Led Zeppelin I, II, III
Diehard fans of Led Zeppelin knew that at some point the lid would be blown off, and Jimmy Page would finally cough up the goods nice and proper — the goods being pretty much anything unreleased, much of it bootlegged over the years. At 70, Page realized it was pretty much now or never if he ever wanted to retouch the fabled Zeppelin catalog and throw in a few extra goodies. Now, it’s official, and remastered Deluxe Editions of Led Zeppelin’s first three albums — I, II, III —include, for the first time, a second disc with unreleased live tracks, studio alternate tracks and outtakes. Longtime fans may frown at buying yet another remastered Led Zeppelin CD, but the bundled second disc is the bait that will draw them in. As for anyone else with only a faint notion of who or what Led Zeppelin is, these three sets from Rhino serve as a great introduction.
Unlike the cheap Zeppelin compilations that have plagued the marketplace in recent years, these sets are offering something substantial and likely unheard by a majority of Zeppelin fans. The eight live tracks from the October 10, 1969 Olympia show in Paris that fill the second disc of Led Zeppelin
(their debut) are raw and rough in spots, but the sheer energy and exuberance is off the charts. I’ve heard some bootlegs from the same period that sound almost as good, but the performances aren’t anywhere near as enchanting. The band you hear is young and hungry, as they come out swinging with “Good Times Bad Times.” When you hear Robert Plant’s voice, you’ll understand why he doesn’t want to go another round with Zeppelin — he couldn’t possibly yelp and screech like that again! The raunchy version of “How Many More Times” is simply breathtaking.
Led Zeppelin II upped the ante for the band and the second disc is a solid reflection of their progress. Of the eight studio “rough mixes,” “Whole Lotta Love” offers the most thrills and spills in terms of sonic ear candy. It’s definitely rougher, a bit hollowed, maybe even a little more ominous than the original. Instrumental backing tracks of “Thank You,” “Living Loving Maid (She’s Just A Woman)” and “Moby Dick” provide insight into how tight the arrangements and interplay was between Page, John Paul Jones and John Bonham. The final instrumental is something entitled “La La,” which doesn’t sound anything like Led Zeppelin at first with its driving Booker T style organ and acoustics. Then it falls into sort of a Zeppelinesque jam before morphing into a full-blown psychedelic head trip. If Page has any more like these, then he’s holding out.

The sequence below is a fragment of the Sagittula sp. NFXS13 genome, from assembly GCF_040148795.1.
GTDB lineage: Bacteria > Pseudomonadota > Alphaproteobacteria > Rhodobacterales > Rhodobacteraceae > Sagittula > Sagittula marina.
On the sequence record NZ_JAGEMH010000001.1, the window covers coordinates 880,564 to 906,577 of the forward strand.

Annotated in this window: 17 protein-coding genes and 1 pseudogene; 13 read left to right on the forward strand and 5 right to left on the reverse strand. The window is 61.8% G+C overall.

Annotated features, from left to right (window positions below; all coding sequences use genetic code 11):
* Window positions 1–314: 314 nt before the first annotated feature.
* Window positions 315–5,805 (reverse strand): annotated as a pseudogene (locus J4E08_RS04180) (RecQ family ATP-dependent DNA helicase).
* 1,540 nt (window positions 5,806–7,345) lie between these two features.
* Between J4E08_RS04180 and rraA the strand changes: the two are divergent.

The rough and alternate mixes on the second disc of Led Zeppelin III offer, like its predecessor, raw and disparate versions, many quirkier and experimental than what was released. “Immigrant Song” is doused with range of effects, while “Celebration Day” is rubbed out with a cache of dryer guitar sounds and “Since I’ve Been Loving You” is jacked up with a few more scattered leads and rougher edges than usual. An instrumental of “Out of The Tiles” gets the title of “Bathroom Sound” but is clearly another example of how tightly wound the group was. If nothing else, you can use it at your next Karaoke get-together. Peppered with a few more acoustic instruments, “That’s The Way” definitely boasts a livelier feel than its released counter. Nice to see “Jennings Farm Blues,” an electrified jam of “Bron-Y-Aur Stomp” and long in circulation as a bootleg, finally get its official release. The blue-soaked “Key To The Highway” is another one of those that sounds unlike anything Zeppelin previously released, but it accurately captures the roots of this fine British band.
The elaborate packaging with updated covers and extra photos added to all three sets will have completists and collectors scrambling down to Best Buy at the stroke of midnight (check the hours of your local Best Buy to verify). Super Deluxe Editions maxed out with CDs and vinyl could break the bank. Whatever the cost, these sets will likely render 1993’s The Complete Studio Recordings, a 10-CD box set of all the Zeppelin studio albums, obsolete once everything is out. I’ll take comfort in knowing that there’s still more to come — I’m imagining a Physical Graffiti box set — and keep dreaming that Jimmy Page will someday turn his attention to releasing live shows from 1975 and 1977 before he turns 80. Until then, it’s best to sit back and enjoy what amount to definitive versions of Led Zeppelin I, II, III.
~ Shawn Perry